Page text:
Mine is: I have never seen The Three Amigos. I feel like I miss stuff all the time because of this flaw. That thing you do where you cross your arms over your chests several times and grunt, "Huh!"... it means nothing to me. Is it supposed to be funny or heartwarming when you do that? Never once has it seemed funny to me, especially because I think you're supposed to be wearing a sombrero when you do it. And so, the final analysis is: just don't do it. (1 out of 13, to be continued...)
Tangent: does everyone else know the greatness of Steve Martin's banjo music already, or am I ahead of the curve in loving this?
Tangent to my tangent:
Henry Ossawa Tanner's The Banjo Lesson.
Tanner is an artistic hero of mine. Here's the opening paragraph to a paper I wrote long ago about his paintings, just to give you an idea why he's so cool:
The African-American artist Henry Ossawa Tanner took three things with him as he set out for Paris in 1891: the academic training of Thomas Eakins, his mentor in Philadelphia; a devout belief in Christianity from his father, the passionate Reverend Benjamin Tanner; and a sharp distaste for the status of the art world in America, stemming from the hardships he had endured unfairly as a black artist of talent. Research has generally focused on this last area of intrigue in Henry Tanner’s life. However, in reading the artist’s own reflections on his life and times, I have found his race to be an insufficient place to stop the learning. After all, Tanner himself seemed to find attempts to classify his work for the sake of this group or that group’s ideals extremely upsetting. His is a remarkable story of determination to ignore the many assumptions of others in order to discover and develop a personal, artistic, and moral balance according to his own conscience.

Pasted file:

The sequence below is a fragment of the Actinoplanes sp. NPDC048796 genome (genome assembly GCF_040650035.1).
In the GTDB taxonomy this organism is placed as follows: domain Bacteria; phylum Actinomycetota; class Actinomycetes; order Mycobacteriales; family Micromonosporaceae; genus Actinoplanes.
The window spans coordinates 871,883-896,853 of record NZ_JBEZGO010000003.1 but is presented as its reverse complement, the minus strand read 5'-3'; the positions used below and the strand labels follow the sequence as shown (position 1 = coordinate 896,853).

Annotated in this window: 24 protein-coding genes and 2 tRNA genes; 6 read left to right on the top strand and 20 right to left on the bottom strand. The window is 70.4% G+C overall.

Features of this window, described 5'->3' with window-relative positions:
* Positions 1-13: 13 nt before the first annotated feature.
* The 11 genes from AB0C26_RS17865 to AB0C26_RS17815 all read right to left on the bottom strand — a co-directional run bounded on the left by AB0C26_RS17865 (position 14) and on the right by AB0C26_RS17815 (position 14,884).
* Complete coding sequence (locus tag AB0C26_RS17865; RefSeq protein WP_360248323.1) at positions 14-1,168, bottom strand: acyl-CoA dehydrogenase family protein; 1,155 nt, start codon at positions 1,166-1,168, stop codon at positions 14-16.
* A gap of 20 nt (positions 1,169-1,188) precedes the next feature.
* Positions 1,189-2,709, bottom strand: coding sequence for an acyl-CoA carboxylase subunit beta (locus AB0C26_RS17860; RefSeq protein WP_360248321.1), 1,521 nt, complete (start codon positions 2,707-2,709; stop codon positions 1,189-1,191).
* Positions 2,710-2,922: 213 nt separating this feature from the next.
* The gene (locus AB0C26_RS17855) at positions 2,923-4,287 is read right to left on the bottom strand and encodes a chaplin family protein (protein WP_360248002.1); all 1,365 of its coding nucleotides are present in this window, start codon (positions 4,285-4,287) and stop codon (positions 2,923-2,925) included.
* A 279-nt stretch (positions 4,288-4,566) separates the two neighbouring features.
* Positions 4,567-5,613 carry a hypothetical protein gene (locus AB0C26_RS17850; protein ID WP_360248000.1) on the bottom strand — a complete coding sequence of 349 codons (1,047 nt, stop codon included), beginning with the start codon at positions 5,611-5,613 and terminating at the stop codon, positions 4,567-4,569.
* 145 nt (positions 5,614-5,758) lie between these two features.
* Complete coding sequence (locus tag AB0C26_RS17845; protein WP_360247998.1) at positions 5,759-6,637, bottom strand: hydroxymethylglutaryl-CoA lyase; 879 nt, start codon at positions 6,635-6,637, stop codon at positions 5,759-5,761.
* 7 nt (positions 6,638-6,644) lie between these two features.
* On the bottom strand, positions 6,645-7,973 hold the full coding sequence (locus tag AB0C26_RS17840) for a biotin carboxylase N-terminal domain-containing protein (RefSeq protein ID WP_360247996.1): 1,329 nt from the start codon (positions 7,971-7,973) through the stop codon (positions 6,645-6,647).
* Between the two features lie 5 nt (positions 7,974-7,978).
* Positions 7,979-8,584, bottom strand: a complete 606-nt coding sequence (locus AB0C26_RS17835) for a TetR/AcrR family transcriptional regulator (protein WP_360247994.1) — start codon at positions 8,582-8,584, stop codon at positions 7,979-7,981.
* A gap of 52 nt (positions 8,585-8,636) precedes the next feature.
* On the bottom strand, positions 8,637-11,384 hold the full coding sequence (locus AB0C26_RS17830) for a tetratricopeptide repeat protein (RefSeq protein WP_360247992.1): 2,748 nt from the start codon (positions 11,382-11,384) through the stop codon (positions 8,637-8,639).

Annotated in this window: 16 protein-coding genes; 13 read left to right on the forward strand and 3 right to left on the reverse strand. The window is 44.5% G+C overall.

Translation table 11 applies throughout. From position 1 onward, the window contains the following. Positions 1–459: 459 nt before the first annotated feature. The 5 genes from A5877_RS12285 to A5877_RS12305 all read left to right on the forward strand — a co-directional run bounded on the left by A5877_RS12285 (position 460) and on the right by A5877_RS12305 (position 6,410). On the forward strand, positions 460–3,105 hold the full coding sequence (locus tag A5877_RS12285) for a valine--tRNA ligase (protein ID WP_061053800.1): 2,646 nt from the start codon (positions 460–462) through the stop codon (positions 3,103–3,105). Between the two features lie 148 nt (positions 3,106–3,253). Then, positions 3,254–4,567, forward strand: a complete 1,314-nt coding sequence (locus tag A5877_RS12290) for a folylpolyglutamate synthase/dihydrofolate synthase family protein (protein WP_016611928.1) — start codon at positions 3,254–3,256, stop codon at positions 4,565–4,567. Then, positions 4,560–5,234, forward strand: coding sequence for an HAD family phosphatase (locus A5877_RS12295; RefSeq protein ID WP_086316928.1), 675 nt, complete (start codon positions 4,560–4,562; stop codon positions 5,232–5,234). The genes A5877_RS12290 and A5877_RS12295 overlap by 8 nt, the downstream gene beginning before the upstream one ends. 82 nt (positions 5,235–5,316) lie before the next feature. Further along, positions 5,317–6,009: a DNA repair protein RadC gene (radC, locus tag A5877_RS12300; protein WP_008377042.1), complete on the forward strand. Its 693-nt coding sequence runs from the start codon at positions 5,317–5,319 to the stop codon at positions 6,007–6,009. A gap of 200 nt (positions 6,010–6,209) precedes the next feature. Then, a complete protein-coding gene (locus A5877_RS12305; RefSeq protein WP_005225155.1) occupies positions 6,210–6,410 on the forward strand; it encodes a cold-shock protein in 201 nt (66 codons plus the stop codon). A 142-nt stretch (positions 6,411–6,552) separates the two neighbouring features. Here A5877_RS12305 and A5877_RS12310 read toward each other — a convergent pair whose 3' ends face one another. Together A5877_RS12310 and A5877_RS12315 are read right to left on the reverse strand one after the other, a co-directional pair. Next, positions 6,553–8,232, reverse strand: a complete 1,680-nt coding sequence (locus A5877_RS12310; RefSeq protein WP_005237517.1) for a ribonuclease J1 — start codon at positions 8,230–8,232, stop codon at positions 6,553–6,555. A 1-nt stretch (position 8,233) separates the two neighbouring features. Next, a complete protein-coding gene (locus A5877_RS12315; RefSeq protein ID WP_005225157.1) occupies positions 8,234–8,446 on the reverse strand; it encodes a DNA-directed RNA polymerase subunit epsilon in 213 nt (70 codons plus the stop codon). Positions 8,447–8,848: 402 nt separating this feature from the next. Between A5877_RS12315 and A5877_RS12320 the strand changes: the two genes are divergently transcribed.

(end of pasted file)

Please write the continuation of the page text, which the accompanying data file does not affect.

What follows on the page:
With the goal of getting a picture into the Salon in the back of his mind, Henry Ossawa Tanner gradually abandoned what had been his previous focus, African-American genre paintings. Although he had met with some success in this category—after all, his first accepted painting in the Salon was The Banjo Lesson (1893), which portrays an older black gentleman lovingly teaching a youth to play— it was to be his last major work with such a subject. It was “skied,” or put so high up on the walls that it was barely visible.
After The Banjo Lesson, Tanner pursued the typical French artist’s career trajectory, in pursuit of a more successful form of expression, one that was more to his own liking and one that was more in demand at the Salon. He vacationed at Pont-Aven in the French seaside, where the circle of Gauguin also summered, and he began to cultivate friendships with prominent patrons who encouraged and financed his works, the most influential of these being his friend Rodman Wanamaker. Throughout this time period it is understood that he did not pick up very much from the other teachers and artists that surrounded him. His works are not marked by any permanent change in style, unusual for one located in Paris during Impressionism’s heyday.